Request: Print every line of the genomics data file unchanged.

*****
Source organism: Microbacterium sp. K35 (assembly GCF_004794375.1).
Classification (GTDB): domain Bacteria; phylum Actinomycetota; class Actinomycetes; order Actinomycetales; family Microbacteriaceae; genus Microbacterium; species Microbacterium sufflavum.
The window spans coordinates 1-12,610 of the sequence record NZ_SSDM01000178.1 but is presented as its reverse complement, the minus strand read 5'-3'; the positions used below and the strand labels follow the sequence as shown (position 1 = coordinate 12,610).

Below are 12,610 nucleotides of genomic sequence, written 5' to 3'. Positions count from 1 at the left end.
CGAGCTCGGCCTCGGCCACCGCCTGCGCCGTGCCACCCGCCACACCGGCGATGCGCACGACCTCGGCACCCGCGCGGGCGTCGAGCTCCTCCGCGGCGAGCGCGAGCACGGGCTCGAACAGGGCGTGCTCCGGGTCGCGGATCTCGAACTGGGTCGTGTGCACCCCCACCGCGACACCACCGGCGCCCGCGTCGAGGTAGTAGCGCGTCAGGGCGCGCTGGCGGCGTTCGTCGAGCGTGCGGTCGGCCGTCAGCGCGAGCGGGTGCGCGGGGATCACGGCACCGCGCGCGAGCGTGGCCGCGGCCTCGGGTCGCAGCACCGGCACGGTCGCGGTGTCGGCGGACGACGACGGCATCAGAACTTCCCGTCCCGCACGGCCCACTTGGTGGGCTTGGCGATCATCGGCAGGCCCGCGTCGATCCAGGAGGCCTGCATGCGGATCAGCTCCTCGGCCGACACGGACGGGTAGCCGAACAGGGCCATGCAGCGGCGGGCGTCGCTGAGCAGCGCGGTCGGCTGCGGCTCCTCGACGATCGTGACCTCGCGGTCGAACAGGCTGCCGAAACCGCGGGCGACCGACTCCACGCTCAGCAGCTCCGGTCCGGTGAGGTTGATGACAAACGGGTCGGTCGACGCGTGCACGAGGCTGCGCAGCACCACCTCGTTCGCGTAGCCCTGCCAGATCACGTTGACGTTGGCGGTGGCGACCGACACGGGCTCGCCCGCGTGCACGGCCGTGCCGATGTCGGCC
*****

Source organism: Microbacterium sp. K35 (assembly GCF_004794375.1).
Classification (GTDB): domain Bacteria; phylum Actinomycetota; class Actinomycetes; order Actinomycetales; family Microbacteriaceae; genus Microbacterium; species Microbacterium sufflavum.
The window spans coordinates 1-12,610 of the sequence record NZ_SSDM01000178.1 but is presented as its reverse complement, the minus strand read 5'-3'; the positions used below and the strand labels follow the sequence as shown (position 1 = coordinate 12,610).

Below are 12,610 nucleotides of genomic sequence, written 5' to 3'. Positions count from 1 at the left end.
CGAGCTCGGCCTCGGCCACCGCCTGCGCCGTGCCACCCGCCACACCGGCGATGCGCACGACCTCGGCACCCGCGCGGGCGTCGAGCTCCTCCGCGGCGAGCGCGAGCACGGGCTCGAACAGGGCGTGCTCCGGGTCGCGGATCTCGAACTGGGTCGTGTGCACCCCCACCGCGACACCACCGGCGCCCGCGTCGAGGTAGTAGCGCGTCAGGGCGCGCTGGCGGCGTTCGTCGAGCGTGCGGTCGGCCGTCAGCGCGAGCGGGTGCGCGGGGATCACGGCACCGCGCGCGAGCGTGGCCGCGGCCTCGGGTCGCAGCACCGGCACGGTCGCGGTGTCGGCGGACGACGACGGCATCAGAACTTCCCGTCCCGCACGGCCCACTTGGTGGGCTTGGCGATCATCGGCAGGCCCGCGTCGATCCAGGAGGCCTGCATGCGGATCAGCTCCTCGGCCGACACGGACGGGTAGCCGAACAGGGCCATGCAGCGGCGGGCGTCGCTGAGCAGCGCGGTCGGCTGCGGCTCCTCGACGATCGTGACCTCGCGGTCGAACAGGCTGCCGAAACCGCGGGCGACCGACTCCACGCTCAGCAGCTCCGGTCCGGTGAGGTTGATGACAAACGGGTCGGTCGACGCGTGCACGAGGCTGCGCAGCACCACCTCGTTCGCGTAGCCCTGCCAGATCACGTTGACGTTGGCGGTGGCGACCGACACGGGCTCGCCCGCGTGCACGGCCGTGCCGATGTCGGCC